These ‘Mahalla Clinics’ will be based on similar facilities run by the AAP government in Delhi.
The Chief Minister also approved the conversion of ineffective ‘service centers’ across the state into mahalla clinics. These centers will now be renovated based on a uniform pattern with basic interior elements, including doctor’s rooms, reception-cum-waiting areas and pharmacies.
Mann instructed the Chief Secretary, Public Works Department, to draw up a blueprint for the improvement of the interior parts of the ‘Service Centers’ so that they could be properly converted into mahalla clinics.
The now-defunct service centers were set up to provide citizen-centric services.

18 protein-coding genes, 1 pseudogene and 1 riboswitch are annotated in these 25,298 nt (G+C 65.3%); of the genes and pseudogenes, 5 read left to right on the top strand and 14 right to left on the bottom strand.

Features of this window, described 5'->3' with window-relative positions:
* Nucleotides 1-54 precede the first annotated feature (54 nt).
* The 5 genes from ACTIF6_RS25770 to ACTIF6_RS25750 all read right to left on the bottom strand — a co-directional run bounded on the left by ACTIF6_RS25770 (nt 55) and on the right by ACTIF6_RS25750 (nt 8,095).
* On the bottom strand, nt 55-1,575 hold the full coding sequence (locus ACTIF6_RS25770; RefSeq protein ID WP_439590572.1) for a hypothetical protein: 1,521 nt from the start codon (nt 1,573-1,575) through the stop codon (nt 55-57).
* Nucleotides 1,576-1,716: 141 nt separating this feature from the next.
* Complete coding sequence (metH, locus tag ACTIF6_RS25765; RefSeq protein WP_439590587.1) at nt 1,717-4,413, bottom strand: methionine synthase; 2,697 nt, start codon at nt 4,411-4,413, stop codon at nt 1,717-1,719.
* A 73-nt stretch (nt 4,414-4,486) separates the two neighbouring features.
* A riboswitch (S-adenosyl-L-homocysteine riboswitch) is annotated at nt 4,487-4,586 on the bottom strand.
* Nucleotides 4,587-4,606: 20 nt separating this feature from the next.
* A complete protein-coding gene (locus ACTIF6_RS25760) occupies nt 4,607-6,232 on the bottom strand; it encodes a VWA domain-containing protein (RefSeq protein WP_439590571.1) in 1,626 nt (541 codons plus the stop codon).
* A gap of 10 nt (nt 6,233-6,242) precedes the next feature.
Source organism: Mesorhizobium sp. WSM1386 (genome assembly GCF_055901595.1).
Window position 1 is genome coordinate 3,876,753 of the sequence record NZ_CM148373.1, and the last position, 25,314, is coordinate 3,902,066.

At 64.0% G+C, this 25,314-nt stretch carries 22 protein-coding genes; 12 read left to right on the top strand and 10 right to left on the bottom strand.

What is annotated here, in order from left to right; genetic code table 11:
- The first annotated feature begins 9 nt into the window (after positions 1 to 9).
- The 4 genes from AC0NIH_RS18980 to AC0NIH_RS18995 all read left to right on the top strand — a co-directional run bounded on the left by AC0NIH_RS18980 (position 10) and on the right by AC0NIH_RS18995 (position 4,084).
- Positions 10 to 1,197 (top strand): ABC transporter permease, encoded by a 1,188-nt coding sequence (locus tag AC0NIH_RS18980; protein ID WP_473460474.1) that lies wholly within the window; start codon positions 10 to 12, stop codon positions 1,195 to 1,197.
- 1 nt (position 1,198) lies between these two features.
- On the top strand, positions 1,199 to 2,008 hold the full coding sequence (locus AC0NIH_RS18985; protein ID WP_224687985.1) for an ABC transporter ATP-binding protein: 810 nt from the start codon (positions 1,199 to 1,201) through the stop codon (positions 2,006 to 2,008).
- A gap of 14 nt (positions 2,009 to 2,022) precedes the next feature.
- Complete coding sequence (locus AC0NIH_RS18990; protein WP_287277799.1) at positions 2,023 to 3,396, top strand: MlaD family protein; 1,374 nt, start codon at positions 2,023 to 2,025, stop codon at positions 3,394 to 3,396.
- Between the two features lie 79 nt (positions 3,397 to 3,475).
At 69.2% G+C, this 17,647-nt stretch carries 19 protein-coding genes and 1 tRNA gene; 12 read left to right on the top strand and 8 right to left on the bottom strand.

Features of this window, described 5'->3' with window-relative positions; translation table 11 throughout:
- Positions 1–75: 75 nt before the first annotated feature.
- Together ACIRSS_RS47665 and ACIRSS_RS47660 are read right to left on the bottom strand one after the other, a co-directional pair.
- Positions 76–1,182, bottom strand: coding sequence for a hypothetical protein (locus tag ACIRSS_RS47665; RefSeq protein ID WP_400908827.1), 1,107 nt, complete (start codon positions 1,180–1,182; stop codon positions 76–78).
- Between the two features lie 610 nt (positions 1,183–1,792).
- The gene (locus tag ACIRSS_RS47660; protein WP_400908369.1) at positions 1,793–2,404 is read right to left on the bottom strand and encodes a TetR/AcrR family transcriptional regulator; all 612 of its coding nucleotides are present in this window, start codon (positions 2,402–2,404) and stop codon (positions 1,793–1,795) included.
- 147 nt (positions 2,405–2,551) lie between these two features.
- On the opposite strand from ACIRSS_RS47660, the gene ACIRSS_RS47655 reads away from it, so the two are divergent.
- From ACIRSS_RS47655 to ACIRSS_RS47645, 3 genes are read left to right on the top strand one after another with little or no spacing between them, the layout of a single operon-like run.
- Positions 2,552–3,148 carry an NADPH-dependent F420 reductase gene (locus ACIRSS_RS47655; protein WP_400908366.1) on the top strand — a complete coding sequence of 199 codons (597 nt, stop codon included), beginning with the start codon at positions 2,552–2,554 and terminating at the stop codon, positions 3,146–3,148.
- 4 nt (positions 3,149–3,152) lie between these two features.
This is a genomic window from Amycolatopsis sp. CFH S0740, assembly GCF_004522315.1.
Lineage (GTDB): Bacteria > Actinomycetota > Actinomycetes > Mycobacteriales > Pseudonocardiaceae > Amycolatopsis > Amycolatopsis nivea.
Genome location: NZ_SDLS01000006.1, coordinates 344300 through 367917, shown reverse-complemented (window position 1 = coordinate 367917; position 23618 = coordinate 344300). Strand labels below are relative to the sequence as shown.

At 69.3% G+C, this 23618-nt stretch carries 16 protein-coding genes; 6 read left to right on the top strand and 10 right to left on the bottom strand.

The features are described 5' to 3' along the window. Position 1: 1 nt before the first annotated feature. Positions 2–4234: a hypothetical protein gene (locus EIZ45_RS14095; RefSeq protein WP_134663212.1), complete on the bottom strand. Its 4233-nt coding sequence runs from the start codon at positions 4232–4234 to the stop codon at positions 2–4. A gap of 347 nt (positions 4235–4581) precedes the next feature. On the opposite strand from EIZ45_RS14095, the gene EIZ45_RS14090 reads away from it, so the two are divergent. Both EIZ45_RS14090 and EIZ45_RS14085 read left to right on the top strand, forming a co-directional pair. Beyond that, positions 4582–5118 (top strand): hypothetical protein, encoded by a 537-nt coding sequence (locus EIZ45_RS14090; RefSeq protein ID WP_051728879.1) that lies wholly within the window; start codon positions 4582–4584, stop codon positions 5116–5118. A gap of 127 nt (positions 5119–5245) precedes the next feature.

Mann also suggested forming a cluster of five to six villages by setting up a mahalla clinic in a central location easily accessible to all.
This will help bring most of the people living in rural areas under mahalla clinics.
During the meeting, a brief presentation was made to inform the Chief Minister about the various options for the proposed design and layout of these mahalla clinics.
The Secretary of the Department of Health and Family Welfare informed Manke about the existing network of about 3,000 sub-centers in rural areas which is being efficiently managed by trained para-medical staff led by Community Health Officers.
Therefore, he also proposed to convert these sub-centers into mahalla clinics, thus widening its scope and outreach so that maximum number of people living in the villages could benefit from the healthcare initiative.
Mann asked the health secretary to immediately start the process of hiring doctors and paramedics on a contract basis for the clinic.